Imagine This: It’s the end of December and you’ve made a list of things you want to change and you’re so excited for the 1st of January to hit because that’s when you’re going to start to be a better/thinner/healthier/happier/productive/self-driven/fill in the blank person! YES! Finally!
But then you glance at the calendar to see when this epic change is going to take place and you realize that the 1st of January falls on a Tuesday.
A TUESDAY! You can’t start on a Tuesday!
So, like any sane person wanting to make major life-changes, you go on living your life for the next 6 days as you did the entire year before. Monday hits, but now that you’ve lived in this new year for 6 days doing the same things you did before, it’s not all that bad, right?
You decide that you could go another year like this, or maybe you’ll start next week because you’re super busy this week…
…and then? It’s December again.
We’re Just Not Good At Keeping Them…
So why do we get stuck in this cycle? Or, why do we, like 80% of Americans, fail by the second week in February?
Well, according to the Journal of Health and Science, the University of Maryland, countless psychologists, studies, individual experiences, and more research than you could read in a lifetime, we just aren’t that good at making them.
But before you give up entirely, there IS hope. Just because you didn’t follow through before or gave up too easily, doesn’t mean that this year has to be the same. We’re gonna tell you WHY you haven’t been succeeding and then tell you how you can make some small changes and really become the person you want to in 2018.
3 Things Holding You Back From the NEW You
1. Your resolutions are unspecific, unrealistic, and based on will-power — not systems.
According to Ramit Sethi, humans have an odd quirk:
Consider this insight, I discovered during the research of one of my courses: In an interesting quirk of human behavior, we would rather continue doing something that doesn’t work rather than try something new that COULD work — but also could fail.
They’re unspecific. We say “I want to get healthy this year” but when faced with the birthday parties in March, the overtime in June, and the family vacation in August, that goal falls by the wayside.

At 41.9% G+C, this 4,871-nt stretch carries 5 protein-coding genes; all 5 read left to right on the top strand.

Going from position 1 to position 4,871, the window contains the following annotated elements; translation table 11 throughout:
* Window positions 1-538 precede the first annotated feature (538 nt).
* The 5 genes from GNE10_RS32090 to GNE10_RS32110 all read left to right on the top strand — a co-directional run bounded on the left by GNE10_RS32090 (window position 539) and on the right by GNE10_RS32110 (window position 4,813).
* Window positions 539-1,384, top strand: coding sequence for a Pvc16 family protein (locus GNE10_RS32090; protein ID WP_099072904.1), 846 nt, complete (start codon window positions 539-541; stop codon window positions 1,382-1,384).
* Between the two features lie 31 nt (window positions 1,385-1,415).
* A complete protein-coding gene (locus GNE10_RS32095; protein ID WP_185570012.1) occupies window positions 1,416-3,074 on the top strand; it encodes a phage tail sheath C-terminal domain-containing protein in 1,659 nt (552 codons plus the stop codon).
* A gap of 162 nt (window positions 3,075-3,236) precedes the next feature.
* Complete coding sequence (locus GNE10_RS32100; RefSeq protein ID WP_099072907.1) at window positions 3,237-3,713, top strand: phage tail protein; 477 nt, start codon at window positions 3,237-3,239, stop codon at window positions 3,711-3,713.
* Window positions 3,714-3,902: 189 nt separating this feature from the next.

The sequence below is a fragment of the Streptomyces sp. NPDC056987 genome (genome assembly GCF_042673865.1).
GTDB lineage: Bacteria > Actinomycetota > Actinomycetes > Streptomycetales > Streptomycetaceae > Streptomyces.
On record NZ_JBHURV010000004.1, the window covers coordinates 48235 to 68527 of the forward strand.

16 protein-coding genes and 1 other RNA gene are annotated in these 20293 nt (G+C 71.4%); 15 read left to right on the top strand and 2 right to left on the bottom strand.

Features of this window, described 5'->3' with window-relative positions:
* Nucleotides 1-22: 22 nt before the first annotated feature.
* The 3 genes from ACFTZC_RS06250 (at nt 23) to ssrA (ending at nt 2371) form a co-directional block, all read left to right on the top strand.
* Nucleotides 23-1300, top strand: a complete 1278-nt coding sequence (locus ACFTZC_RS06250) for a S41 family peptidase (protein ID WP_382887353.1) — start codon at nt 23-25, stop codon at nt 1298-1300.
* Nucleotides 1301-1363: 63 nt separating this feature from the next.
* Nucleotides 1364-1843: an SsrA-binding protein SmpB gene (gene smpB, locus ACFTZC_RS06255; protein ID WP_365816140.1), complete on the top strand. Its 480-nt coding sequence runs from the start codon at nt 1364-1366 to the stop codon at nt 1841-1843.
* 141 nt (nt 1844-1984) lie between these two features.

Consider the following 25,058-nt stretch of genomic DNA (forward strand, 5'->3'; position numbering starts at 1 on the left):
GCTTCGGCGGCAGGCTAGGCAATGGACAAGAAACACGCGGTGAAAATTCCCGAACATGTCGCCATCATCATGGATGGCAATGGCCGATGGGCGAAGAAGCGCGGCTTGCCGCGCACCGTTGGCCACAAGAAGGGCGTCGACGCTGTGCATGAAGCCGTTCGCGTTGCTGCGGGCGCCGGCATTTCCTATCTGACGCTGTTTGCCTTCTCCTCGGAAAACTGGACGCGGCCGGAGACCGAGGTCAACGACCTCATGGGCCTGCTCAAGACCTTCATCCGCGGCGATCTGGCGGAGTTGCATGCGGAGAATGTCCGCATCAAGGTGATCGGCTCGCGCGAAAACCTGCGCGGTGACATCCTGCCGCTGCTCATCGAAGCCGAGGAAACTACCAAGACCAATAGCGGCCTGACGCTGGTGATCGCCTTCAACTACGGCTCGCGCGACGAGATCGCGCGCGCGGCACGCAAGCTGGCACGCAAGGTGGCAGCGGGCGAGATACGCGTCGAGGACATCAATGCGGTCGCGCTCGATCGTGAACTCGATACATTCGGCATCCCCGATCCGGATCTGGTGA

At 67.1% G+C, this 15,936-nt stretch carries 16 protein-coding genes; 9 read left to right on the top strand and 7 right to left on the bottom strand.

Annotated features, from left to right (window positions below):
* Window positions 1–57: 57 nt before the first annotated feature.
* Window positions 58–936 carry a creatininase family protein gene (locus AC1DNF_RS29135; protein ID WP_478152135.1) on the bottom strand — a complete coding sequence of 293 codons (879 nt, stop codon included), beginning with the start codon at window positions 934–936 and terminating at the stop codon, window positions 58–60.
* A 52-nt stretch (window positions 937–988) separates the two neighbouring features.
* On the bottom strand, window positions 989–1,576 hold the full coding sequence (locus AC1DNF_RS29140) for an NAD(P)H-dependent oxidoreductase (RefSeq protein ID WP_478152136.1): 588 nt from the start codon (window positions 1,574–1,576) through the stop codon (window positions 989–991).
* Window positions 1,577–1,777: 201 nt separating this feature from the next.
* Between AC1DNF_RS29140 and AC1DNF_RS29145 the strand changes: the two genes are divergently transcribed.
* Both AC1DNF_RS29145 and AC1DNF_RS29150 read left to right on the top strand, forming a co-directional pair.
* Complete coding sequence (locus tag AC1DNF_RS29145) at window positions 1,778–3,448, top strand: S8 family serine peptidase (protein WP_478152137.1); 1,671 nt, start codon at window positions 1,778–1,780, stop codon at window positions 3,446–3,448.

They’re unrealistic. “I want to go the gym 5x/week.” Really? You averaged twice a month last year. Setting unrealistic, highly aspirational goals is a quick way to guilt and failure.
They’re based on willpower, not systems. We say, “I want to walk more” instead of parking our car 10 minutes away. We say, “I want to stop messing around and go to sleep earlier” instead of testing different ways of falling asleep (like leaving our laptop in the other room, unplugging our TV, quietly covering our partner’s face with a pillow, etc). Hey, it’s a test.
Ramit goes on to say that because we keep letting ourselves down and not following through, we tend to distrust ourselves. We establish patterns and who knows us better than we know ourselves?
2. You go it alone.
Whether it’s losing weight, eating better, or going to the gym more often, don’t go it alone. Having a buddy or a team to work toward your goals with creates accountability, which is essential for success.
In a recent Forbes article, working alongside someone can help define reality (say goodbye to unrealistic goal setting!)AND breeds trust. Because keeping someone accountable or being accountable to someone else forces us to trust that person enough to be honest with them about the direction we’re going.
Surround yourself with people who inspire you to be more, do more, and have more. Don’t partner up with someone who isn’t going to be your biggest cheerleader. Choose someone who has common goals and has your best interest at heart — no one likes angry energy-sucking vampires.
3. You don’t have a plan and you don’t track your progress
The best resolutions are those that are backed up with actual action steps! Want to lose weight? What’s your plan? What do you plan on eating? Are you going to exercise?
Yes? How often?
People set themselves up for failure because they commit to a resolution. If you are planning on improving your health this year have you made a plan? Are you using a system? Is it proven? Don’t be one of those who fail this year because you’ve set unrealistic and unspecific goals.